Breiden Fehoko’s announcement Thursday that he plans to transfer, coupled with the graduation loss of Ondre Pipkins, will haveTexas Tech looking for a new pair of defensive tackles when spring practice rolls around. Most of the candidates areinexperienced. Here’s a look at each.
Broderick Washington, 6-3, 308, So.: An offensive lineman in high school, Washington converted to defensive tackle from day oneat Tech and consistently earns favorable reviews. He progressed quickly enough to play in all 12 games last season as a redshirtfreshman, and coaches have complimented the toughness with which he goes about the job. He’ll likely be a favorite to start.
Joe Wallace, 6-1, 320, So.: Back in August, the Dallas Skyline graduate needed only about a week to convince coaches he couldcontribute as a true freshman. While Wallace didn’t wow with numbers or extended playing time, he showed explosiveness andthe potential to be disruptive as a nose tackle. With a stumpy build, Wallace will have to watch his weight, and the next challengemight be upping his conditioning to the point he can play 50 or so snaps.
Mychealon Thomas, 6-1, 322, Sr.: Thomas came in overweight last summer, weighing 345 pounds, but trimmed back to the low320s by early in the season. His production was limited — eight tackles in 10 games — with coaches wanting to see moreconsistent play from him. Winter conditioning, spring practice and summer workouts should give him a better foundation to be afactor in 2017.
Nick McCann, 6-2, 300, Fr.: The Red Raiders managed to redshirt McCann last season. The Texarkana, Arkansas, graduate wasactive his last two high school seasons with 93- and 87-tackle campaigns, and Baylor, Kansas and Oklahoma State were amongthe other schools that recruited him. At 6-3 and 300 pounds, he already fits the physical profile.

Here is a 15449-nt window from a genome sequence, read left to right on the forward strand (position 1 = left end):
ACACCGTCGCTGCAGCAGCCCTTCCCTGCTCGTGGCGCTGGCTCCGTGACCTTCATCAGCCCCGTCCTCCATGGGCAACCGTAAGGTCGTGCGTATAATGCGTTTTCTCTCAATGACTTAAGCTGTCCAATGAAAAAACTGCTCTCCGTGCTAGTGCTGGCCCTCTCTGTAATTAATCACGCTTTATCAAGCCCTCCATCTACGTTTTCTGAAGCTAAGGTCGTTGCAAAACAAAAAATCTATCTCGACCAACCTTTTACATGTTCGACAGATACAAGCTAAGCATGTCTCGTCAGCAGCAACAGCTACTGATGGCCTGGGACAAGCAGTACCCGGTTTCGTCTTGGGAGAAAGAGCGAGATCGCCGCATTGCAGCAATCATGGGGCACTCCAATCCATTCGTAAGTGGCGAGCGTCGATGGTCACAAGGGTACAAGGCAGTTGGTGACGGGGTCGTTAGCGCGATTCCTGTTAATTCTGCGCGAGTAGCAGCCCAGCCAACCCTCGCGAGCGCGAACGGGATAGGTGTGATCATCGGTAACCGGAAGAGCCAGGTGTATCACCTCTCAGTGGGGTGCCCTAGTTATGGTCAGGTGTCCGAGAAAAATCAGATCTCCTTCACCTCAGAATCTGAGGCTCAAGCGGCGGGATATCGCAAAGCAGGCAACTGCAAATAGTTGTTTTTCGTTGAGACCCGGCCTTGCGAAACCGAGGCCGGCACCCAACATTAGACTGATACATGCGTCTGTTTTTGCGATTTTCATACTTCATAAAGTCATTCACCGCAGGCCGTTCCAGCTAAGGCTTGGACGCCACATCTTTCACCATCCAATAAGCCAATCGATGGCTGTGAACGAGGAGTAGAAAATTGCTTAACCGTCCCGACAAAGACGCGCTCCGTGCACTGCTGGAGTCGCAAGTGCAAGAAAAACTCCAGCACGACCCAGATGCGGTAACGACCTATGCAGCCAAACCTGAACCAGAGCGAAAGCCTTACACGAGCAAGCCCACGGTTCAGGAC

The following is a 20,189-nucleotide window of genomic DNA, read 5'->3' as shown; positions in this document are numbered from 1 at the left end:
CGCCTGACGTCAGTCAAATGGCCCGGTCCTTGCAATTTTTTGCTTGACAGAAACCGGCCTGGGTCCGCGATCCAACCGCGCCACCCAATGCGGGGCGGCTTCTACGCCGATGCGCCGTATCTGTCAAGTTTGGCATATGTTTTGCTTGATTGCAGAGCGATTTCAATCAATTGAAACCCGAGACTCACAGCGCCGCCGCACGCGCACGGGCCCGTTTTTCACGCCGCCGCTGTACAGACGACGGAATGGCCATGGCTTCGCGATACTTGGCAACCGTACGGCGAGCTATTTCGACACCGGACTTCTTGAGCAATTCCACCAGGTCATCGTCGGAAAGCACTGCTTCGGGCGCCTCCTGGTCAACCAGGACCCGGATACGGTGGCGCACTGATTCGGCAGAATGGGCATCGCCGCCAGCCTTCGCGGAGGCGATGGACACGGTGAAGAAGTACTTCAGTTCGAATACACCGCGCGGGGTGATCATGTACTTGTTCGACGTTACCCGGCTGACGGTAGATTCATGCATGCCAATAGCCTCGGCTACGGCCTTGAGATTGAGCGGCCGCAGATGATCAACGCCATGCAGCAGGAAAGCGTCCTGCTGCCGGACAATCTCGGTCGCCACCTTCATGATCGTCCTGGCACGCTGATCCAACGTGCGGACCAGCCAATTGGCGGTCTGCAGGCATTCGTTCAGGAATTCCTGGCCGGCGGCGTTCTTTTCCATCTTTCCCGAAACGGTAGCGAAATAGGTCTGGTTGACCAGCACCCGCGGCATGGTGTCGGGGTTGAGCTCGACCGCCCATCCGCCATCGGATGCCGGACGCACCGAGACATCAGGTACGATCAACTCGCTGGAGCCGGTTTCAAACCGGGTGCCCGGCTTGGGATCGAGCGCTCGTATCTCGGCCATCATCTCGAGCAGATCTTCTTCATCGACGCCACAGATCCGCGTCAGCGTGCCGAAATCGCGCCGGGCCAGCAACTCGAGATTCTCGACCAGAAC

Eli Howard: 6-3, 260, So.: Many power-five programs pay little or no attention to West Texas high school players, so Howard wentfrom being District 3-6A defensive player of the year as a senior at San Angelo Central to signing with North Texas. Then hefollowed defensive line coach Kevin Patrick from the Mean Green to the Red Raiders. While sitting out last season to fulfill transferrequirements, the 6-foot-3 Howard gained weight and made a good impression during practice. He could play either end ortackle.
Talor Nunez, 6-4, 267, Sr.: The Midland Lee product is more of an end than a tackle, though he’s done some of the latter in pass-rush packages. Nunez knows what it’s like in the Big 12, having played in 26 career games, including 12 each in 2014 and 2016sandwiched around his knee injury-shortened 2015 campaign. He’s more likely to continue in the same role he’s had lately as abackup end, sub-package and special-teams contributor.
Noah Jones, 6-3, 250, Fr.: Jones had an interesting first semester in the program. Early on, Kingsbury praised him for picking upthe scheme quickly and possibly having a chance to play. Late in the season, though, Jones’ future was in doubt; he was directedto focus on academics and wasn’t even practicing. If Jones gets it together, he could help as either an end or 3-technique tackle,having been an all-state and two-time district defensive player of the year at Class 6A Moore (Okla.) Southmoore.